In a 14-11 vote, the committee decided to send the nomination to the Senate floor where members of the legislative body will vote on his nomination.
(Click Here, to read about Hagel facing a Senate panel as part of his confirmation hearing.)
During the meeting, representatives engaged in contentious arguments about the merits of the nominee along party lines.
One example is when Republican Ted Cruz questioned the source of payments Hagel had received for speaking engagements.
“It is at a minimum relevant to know if that $200,000 that he deposited in his bank account came directly from Saudi Arabia, came directly from North Korea,” the Senator said.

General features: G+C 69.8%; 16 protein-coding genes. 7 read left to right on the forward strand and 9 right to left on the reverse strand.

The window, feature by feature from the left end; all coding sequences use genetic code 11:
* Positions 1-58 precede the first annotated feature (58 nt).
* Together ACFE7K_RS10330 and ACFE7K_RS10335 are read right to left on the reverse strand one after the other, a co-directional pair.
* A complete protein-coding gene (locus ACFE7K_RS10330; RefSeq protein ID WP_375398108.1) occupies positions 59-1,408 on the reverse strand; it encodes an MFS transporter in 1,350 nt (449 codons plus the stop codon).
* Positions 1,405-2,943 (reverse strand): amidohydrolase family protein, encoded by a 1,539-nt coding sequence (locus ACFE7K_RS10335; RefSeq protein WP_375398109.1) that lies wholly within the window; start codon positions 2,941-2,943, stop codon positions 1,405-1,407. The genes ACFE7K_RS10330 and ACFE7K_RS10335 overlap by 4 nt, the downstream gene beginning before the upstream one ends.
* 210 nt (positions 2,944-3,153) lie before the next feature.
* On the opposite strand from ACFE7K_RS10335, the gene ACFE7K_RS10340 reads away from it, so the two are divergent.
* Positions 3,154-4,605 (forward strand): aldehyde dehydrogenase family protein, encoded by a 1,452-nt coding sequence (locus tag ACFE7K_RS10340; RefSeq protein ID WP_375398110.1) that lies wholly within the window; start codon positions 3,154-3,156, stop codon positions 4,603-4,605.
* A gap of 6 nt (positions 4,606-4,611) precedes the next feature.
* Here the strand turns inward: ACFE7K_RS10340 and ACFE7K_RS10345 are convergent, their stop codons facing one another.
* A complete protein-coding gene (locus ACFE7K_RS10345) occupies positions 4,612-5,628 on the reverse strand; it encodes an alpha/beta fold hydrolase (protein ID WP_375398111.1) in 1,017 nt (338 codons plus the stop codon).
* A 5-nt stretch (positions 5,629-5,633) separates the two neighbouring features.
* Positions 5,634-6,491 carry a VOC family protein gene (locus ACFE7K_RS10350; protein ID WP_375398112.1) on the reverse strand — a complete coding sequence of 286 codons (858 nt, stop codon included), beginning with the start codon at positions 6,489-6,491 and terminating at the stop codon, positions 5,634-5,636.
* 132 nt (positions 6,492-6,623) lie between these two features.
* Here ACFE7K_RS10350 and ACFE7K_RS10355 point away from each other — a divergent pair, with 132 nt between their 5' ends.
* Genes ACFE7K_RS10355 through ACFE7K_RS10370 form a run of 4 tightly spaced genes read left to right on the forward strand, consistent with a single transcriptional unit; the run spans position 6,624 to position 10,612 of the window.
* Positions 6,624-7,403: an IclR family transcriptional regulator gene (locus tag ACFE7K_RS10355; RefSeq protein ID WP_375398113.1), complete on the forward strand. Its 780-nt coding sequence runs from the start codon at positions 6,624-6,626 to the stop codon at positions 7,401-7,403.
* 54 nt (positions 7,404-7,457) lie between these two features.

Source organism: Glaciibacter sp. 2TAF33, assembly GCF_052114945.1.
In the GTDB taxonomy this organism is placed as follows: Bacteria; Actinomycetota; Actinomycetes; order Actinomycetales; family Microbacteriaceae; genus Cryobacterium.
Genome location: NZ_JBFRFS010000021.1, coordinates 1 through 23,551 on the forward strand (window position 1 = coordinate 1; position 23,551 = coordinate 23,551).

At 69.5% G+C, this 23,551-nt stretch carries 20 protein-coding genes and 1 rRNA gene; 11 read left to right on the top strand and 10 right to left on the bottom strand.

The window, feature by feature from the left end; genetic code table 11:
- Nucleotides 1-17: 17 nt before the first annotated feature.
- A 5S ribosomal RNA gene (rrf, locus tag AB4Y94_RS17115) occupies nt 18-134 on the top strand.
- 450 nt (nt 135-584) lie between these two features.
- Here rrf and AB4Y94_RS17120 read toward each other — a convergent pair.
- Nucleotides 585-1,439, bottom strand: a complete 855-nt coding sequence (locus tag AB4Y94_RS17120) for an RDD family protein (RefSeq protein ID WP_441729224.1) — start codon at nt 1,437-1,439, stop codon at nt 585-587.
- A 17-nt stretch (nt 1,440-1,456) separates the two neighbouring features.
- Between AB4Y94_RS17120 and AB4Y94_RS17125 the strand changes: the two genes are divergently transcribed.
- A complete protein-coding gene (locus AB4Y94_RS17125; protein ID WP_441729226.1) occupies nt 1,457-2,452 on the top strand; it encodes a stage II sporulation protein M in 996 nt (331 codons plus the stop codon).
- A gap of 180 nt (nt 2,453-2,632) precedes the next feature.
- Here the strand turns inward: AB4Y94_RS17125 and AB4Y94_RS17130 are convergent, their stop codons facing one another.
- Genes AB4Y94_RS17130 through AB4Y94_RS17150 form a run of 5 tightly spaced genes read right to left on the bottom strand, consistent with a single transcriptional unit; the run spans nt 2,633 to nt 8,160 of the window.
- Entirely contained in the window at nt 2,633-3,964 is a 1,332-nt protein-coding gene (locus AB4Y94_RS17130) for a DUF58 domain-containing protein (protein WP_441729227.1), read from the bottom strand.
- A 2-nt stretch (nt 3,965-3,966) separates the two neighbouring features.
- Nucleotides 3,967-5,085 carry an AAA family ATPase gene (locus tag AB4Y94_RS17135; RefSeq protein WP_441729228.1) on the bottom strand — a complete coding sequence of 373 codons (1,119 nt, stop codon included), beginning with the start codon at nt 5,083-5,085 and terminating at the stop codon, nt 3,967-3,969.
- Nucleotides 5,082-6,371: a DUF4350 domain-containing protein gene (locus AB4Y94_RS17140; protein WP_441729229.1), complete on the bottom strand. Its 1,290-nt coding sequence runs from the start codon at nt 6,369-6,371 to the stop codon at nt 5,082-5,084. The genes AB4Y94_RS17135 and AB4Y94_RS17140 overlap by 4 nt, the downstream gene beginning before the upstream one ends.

“Senator Cruz has gone over the line,” Senator Bill Nelson responded. “He basically has impugned the patriotism of the nominee.”
According to the article, blocking such a high-level presidential appointee has only happened twice since 1917, when the Senate’s modern filibuster rules were created.
Hagel has faced opposition from both parties because of his past remarks seen as anti-Jewish, anti-gay or non-supportive of American foreign policy.